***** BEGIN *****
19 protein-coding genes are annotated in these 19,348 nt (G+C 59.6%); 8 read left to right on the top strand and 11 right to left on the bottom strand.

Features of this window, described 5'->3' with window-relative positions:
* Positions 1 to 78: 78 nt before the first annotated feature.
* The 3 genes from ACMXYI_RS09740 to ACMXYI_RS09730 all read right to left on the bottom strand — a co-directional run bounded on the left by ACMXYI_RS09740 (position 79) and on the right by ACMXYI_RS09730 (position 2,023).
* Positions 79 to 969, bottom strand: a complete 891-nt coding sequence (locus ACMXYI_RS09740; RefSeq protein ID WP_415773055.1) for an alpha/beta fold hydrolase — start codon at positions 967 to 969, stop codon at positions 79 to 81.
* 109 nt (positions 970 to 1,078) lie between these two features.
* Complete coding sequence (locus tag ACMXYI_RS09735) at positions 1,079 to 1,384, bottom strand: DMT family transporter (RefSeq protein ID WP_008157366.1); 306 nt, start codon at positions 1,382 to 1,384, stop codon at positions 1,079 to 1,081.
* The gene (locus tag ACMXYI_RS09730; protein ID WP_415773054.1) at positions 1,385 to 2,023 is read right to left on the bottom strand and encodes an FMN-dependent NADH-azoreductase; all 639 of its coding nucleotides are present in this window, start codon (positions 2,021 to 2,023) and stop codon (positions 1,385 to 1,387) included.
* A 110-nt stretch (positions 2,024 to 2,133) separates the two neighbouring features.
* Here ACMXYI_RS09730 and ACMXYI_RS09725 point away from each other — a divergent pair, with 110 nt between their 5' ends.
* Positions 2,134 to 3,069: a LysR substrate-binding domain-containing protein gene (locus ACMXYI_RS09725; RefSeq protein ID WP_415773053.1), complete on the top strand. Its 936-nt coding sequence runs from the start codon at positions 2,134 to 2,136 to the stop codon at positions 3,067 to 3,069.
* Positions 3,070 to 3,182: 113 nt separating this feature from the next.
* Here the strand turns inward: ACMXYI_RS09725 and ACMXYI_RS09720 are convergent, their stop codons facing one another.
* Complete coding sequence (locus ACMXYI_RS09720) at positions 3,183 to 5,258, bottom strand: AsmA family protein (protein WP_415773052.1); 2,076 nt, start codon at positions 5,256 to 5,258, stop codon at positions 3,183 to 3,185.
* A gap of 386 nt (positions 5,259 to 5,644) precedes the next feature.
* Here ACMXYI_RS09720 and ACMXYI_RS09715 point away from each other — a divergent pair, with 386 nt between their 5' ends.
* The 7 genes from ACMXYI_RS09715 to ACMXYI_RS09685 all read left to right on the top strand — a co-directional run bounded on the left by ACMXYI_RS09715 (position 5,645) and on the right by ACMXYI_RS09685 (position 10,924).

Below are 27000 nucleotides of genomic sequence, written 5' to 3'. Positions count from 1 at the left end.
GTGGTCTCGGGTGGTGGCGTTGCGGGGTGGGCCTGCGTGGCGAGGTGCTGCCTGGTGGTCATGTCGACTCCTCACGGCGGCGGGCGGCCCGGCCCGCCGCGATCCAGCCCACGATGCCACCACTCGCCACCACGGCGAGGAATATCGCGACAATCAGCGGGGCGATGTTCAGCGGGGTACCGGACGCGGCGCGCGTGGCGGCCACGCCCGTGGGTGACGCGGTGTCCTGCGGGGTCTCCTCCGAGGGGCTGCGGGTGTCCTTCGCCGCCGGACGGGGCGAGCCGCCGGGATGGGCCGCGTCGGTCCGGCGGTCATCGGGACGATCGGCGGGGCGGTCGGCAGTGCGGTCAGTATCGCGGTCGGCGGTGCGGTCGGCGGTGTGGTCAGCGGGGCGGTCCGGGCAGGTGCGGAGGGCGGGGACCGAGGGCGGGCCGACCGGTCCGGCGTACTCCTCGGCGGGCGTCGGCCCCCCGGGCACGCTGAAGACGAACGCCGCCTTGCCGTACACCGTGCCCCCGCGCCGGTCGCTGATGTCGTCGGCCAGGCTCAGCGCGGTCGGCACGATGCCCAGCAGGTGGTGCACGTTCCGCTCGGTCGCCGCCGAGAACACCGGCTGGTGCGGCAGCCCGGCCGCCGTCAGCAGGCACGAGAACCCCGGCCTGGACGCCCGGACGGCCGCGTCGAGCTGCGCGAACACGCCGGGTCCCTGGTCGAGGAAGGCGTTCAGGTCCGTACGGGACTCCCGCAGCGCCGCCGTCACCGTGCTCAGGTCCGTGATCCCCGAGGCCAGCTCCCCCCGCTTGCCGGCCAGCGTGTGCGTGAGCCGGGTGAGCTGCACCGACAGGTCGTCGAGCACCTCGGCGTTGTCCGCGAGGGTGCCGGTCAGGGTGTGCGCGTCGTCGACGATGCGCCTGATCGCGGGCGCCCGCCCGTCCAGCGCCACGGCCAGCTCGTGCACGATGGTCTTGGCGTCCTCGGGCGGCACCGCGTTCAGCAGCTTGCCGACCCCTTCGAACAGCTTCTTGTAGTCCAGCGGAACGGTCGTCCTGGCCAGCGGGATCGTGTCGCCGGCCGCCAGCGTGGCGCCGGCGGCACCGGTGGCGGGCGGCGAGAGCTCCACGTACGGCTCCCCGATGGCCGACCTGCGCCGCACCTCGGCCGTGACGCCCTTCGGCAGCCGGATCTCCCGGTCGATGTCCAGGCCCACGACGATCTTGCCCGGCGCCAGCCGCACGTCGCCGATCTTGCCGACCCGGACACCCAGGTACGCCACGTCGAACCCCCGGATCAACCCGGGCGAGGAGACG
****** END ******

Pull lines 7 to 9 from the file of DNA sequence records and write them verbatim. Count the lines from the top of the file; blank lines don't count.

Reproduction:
* Complete coding sequence (locus tag ACMXYI_RS09735) at positions 1,079 to 1,384, bottom strand: DMT family transporter (RefSeq protein ID WP_008157366.1); 306 nt, start codon at positions 1,382 to 1,384, stop codon at positions 1,079 to 1,081.
* The gene (locus tag ACMXYI_RS09730; protein ID WP_415773054.1) at positions 1,385 to 2,023 is read right to left on the bottom strand and encodes an FMN-dependent NADH-azoreductase; all 639 of its coding nucleotides are present in this window, start codon (positions 2,021 to 2,023) and stop codon (positions 1,385 to 1,387) included.
* A 110-nt stretch (positions 2,024 to 2,133) separates the two neighbouring features.